Laine CM, Joeng KS, Campeau PM, Kiviranta R, Tarkkonen K, Grover M, Lu JT, Pekkinen M, Wessman M, Heino TJ, Nieminen-Pihala V, Aronen M, Laine T, Kröger H, Cole WG, Lehesjoki A-E, Nevarez L, Krakow D, Curry CJR, Cohn DH, Gibbs RA, Lee BH, Mäkitie O (2013) WNT1 Mutations in Early-Onset Osteoporosis and Osteogenesis Imperfecta. N Engl J Med 368 (19):1809–1816. doi:doi:10.1056/NEJMoa1215458 Google Scholar
  23. 23.
    Forlino A, Cabral WA, Barnes AM, Marini JC (2011) New perspectives on osteogenesis imperfecta. Nat Rev Endocrinol 7(9):540–557PubMedCentralPubMedCrossRefGoogle Scholar
  24. 24.
    Cho TJ, Lee KE, Lee SK, Song SJ, Kim KJ, Jeon D, Lee G, Kim HN, Lee HR, Eom HH, Lee ZH, Kim OH, Park WY, Park SS, Ikegawa S, Yoo WJ, Choi IH, Kim JW (2012) A single recurrent mutation in the 5'-UTR of IFITM5 causes osteogenesis imperfecta Type V. Am J Hum Genet 91(2):343–348. doi:10.1016/j.ajhg.2012.06.005 PubMedCentralPubMedCrossRefGoogle Scholar
  25. 25.
    Farber C, Reich A, Barnes A, Cabral W, Riddle R, Digirolamo D, Clemens T, Marini J (2012) A Dominant Mutation of IFITM5 in Severe Osteogenesis Imperfecta Implicates an Interaction between Bril and PEDF in Bone. J Bone Miner Res 27 (Suppl 1):#1220Google Scholar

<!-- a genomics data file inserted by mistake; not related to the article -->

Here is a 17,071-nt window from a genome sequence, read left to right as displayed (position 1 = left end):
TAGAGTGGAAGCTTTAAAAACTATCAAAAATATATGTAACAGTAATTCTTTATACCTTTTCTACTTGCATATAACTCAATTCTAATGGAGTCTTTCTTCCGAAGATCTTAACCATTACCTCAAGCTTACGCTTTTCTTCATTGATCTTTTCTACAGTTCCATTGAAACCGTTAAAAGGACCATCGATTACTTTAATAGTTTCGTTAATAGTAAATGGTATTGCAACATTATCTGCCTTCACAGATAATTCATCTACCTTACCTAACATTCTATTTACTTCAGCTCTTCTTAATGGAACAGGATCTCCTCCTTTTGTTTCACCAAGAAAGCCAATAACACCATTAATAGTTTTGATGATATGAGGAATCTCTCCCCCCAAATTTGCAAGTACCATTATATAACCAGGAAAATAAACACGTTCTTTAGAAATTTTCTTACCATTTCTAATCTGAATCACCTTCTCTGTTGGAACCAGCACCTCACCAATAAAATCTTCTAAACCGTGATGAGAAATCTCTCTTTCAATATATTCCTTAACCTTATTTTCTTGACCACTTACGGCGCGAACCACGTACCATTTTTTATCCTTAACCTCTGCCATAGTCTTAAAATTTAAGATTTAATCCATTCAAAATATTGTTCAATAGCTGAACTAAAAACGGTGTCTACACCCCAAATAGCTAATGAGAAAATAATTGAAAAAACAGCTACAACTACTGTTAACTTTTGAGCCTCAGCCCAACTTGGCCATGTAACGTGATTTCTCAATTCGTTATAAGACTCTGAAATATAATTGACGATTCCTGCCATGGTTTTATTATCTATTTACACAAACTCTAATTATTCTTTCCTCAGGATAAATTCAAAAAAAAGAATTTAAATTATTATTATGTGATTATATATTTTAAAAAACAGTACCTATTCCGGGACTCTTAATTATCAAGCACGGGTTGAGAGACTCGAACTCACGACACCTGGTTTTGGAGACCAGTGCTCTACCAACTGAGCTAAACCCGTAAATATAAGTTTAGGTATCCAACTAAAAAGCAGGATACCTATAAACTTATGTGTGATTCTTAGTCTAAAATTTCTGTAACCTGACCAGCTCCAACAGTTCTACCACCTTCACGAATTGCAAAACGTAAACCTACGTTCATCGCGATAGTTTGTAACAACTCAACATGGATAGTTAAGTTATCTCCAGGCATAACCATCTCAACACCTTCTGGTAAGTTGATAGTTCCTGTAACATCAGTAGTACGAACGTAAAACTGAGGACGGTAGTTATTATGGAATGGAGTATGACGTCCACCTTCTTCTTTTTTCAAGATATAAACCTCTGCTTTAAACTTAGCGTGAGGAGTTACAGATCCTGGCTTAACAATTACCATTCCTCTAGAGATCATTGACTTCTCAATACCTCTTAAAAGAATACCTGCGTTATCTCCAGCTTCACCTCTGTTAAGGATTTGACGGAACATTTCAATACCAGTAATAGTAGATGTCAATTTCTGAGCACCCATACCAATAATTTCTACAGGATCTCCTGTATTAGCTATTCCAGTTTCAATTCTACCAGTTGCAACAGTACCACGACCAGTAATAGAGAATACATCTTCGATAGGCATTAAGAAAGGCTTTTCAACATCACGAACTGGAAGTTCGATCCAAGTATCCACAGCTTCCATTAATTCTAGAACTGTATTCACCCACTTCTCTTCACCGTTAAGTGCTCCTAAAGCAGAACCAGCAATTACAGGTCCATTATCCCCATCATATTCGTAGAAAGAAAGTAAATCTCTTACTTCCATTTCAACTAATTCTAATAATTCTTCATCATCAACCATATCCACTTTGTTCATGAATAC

26. 26.
    Moffatt P, Gaumond MH, Salois P, Sellin K, Bessette MC, Godin E, de Oliveira PT, Atkins GJ, Nanci A, Thomas G (2008) Bril: a novel bone-specific modulator of mineralization. J Bone Miner Res 23(9):1497–1508. doi:10.1359/jbmr.080412 PubMedCrossRefGoogle Scholar
  27. 27.
    Glorieux FH, Rauch F, Plotkin H, Ward L, Travers R, Roughley P, Lalic L, Glorieux DF, Fassier F, Bishop NJ (2000) Type V osteogenesis imperfecta: a new form of brittle bone disease. J Bone Miner Res 15(9):1650–1658. doi:10.1359/jbmr.2000.15.9.1650 PubMedCrossRefGoogle Scholar
  28. 28.
    Rauch F, Moffatt P, Cheung M, Roughley P, Lalic L, Lund AM, Ramirez N, Fahiminiya S, Majewski J, Glorieux FH (2013) Osteogenesis imperfecta type V: marked phenotypic variability despite the presence of the IFITM5 c.-14C > T mutation in all patients. J Med Genet 50(1):21–24. doi:10.1136/jmedgenet-2012-101307 PubMedCrossRefGoogle Scholar